“The program has helped to attract some of our top students at Babson, which in no small part has contributed to Babson College being recognized as one of the top undergraduate programs in the country.”
Former Babson Honors Program Director Robert Turner
Closer to home, extraordinary alumni who followed a career path grounded in their experience with the honors program include Assistant Professor of Entrepreneurship Eliana Crosina, Accounting and Law Associate Professor Ben Luippold, and Assistant Professor of Entrepreneurship Alisa Jno-Charles. All three came through the Babson Honors Program and pursued careers that have a strong research and writing component.
The Babson Honors Program began as a way for faculty to advise students on their research in the 1980s. In 1992, Associate Professor of Accounting Robert Turner formalized the program that exists today.
Students must have a 3.4 GPA and be invited by the governing board, called the Honors Council, which guides and oversees the program. Both Crosina and Luippold currently sit on the council, going full circle. This year, the program is celebrating the 25th anniversary of its first graduating class.
“The 25th anniversary speaks to the success of the program and the outstanding alums that have taken their education to near and distant places, impacting their careers and the world around them,” Turner said. “And, the program has become more competitive in recent years as students see the benefit of this experience and how it relates to their growth as individuals.”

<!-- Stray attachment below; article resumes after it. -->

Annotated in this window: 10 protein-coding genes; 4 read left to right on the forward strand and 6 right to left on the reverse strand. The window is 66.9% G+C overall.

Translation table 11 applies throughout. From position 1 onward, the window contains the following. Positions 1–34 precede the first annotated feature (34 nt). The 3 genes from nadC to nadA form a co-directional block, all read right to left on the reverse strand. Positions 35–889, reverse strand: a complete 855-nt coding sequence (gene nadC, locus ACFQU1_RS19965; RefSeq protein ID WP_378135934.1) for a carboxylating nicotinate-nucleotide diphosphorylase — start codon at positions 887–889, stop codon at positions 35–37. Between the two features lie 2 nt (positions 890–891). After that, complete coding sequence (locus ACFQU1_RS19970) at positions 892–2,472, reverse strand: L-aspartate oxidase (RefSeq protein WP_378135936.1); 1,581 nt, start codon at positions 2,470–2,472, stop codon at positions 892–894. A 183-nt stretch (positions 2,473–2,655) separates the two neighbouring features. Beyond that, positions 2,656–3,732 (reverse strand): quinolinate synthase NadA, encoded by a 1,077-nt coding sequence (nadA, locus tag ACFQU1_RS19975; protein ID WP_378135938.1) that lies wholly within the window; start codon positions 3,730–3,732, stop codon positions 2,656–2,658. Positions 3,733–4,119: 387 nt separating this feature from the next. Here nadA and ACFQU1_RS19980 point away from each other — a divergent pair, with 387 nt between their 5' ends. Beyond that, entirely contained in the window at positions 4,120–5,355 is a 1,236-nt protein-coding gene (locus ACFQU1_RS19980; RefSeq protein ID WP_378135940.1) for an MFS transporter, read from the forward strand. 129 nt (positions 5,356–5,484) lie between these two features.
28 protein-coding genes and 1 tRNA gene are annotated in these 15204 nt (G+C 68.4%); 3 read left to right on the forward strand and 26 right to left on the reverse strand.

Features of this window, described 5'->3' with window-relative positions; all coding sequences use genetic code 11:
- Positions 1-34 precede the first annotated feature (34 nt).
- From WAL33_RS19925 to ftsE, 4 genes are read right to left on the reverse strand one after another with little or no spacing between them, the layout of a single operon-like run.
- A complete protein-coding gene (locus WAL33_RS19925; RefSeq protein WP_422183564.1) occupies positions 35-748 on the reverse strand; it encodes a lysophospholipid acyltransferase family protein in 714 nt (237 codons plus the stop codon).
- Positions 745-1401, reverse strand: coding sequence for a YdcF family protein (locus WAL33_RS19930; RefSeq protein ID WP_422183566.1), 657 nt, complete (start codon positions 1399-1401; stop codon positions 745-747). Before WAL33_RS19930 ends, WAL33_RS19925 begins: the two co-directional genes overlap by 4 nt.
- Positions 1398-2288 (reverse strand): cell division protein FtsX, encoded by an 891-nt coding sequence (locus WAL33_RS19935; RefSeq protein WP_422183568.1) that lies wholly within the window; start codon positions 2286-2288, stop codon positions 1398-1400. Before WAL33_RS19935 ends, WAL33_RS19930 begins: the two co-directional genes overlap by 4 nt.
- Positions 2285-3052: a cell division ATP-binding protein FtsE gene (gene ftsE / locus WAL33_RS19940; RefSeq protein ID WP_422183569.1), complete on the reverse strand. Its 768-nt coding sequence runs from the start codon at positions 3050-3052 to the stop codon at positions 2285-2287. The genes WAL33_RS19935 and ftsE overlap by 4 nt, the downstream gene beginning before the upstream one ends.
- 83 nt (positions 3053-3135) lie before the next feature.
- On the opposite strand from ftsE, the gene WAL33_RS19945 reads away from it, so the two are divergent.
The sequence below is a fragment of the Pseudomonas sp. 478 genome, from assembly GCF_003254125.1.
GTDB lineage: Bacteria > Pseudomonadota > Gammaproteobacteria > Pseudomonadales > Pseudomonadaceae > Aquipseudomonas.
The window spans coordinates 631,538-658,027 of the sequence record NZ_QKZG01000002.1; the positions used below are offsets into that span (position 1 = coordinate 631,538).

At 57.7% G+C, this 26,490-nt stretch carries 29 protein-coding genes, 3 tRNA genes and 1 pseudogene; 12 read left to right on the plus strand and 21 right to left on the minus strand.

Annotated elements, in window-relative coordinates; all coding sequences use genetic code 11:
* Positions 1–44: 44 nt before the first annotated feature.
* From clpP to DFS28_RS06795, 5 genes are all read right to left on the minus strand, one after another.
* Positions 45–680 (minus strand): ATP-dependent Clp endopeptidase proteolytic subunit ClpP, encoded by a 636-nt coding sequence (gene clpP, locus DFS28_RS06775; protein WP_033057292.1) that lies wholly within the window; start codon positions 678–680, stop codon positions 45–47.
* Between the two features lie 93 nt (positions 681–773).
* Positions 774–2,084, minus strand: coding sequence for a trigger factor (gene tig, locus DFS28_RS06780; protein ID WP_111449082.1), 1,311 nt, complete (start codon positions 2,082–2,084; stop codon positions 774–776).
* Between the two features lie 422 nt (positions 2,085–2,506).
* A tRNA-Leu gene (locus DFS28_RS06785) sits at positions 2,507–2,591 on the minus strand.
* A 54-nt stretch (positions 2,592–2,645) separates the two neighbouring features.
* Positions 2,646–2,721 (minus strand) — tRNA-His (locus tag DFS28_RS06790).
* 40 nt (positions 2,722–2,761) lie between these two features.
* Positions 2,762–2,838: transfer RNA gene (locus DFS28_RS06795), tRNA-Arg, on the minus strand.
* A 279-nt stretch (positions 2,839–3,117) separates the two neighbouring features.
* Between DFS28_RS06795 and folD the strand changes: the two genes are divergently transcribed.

In addition to a crowdfunding campaign, the program has held 16 online gatherings led by Turner, Professor of Film Julie Levinson, and Senior Lecturer of Accounting & Law Virginia Soybel—all former directors of the program—that were a much-needed bright spot in an otherwise challenging year. And, it is planning to hold a fall and spring celebration in Boston and New York, respectively.
“The program has helped to attract some of our top students at Babson, which in no small part has contributed to Babson College being recognized as one of the top undergraduate programs in the country,” Turner said.
The results of the program are undeniable. Wahlestedt is the latest example of Babson students accelerating their careers thanks to the Babson Honors Program.
While researching her project, Wahlestedt completed an internship at a full-service film and production company in Santa Monica, California. She thrived in that position, which turned into a promotion, which, in turn, led to a full-time offer. Next, Wahlestedt will be able to carve out a specialized role at the company to help build out its distribution division.
“I don’t think this would have come to fruition,” Wahlestedt said, “if it weren’t for the honors program.”
Readers can watch videos by all the Class of 2021 Babson College Honors Program participants on the 2021 Honors Project Presentations website. Congratulations to all these graduates on their impressive work!